This small domed man’s prestige cap (laket) would have been worn on the crown of the head and secured into place with a metal pin. Laket caps are created from undyed raffia fibre using the basketry technique of coiling. The circular shape of the cap is completed with a scalloped edge of four projections called ‘ears’. The laket is worn so that one of the ears is always squarely centred on the face with a hair pin running through the hair from the front to the back of the cap. A prominent pair of curled leaf-shaped aluminium decorations features at the front, and a strand of early glass beads in red, black, white and blue run along the lower perimeter of the cap. The cap is further embellished with cowrie shells, a material that holds currency and value throughout Africa as a symbol of wealth and prosperity.
Kuba cap are important visual manifestations of Kuba ideas surrounding ethnicity and leadership. For men, the importance of distinguishing headwear has remained constant throughout the twentieth century. Even for men who wear Western-style clothing, the laket is often worn as a symbol of cultural identity and as a principal means by which a man can declare his titled position. On special occasions, the laket becomes a means by which an individual can display those particular emblems that articulate one’s social standing. One of the most visible emblems of elevated rank is the wearing of a hat pin. Some high-ranking Kuba men wear two hat pins. The wearing of two pins has been explained as indicating an individual who is a personal acquaintance of the Kuba paramount ruler (nyim).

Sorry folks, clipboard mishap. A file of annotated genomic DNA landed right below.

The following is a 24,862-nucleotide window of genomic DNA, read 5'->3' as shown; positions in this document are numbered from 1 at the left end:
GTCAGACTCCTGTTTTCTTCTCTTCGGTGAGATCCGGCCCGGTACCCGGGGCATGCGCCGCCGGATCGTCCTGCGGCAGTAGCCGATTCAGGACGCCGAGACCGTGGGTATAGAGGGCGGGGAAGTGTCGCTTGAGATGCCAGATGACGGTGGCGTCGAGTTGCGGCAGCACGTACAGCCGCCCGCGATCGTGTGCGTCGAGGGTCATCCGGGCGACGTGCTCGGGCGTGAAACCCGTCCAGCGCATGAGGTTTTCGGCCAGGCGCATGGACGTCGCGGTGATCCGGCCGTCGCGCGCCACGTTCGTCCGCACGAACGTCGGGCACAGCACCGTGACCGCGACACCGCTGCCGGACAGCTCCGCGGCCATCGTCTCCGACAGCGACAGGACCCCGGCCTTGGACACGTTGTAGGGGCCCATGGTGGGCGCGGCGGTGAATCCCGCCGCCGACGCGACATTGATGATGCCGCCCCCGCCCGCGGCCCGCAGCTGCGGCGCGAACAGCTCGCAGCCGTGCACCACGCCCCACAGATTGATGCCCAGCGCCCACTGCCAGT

H (Excl. Stand): 10cm
Ex Private Collection, Italy
M.J. Arnoldi & C.M. Kreamer (1995) Crowning Achievements: African Arts of Dressing the Head, p. 161-167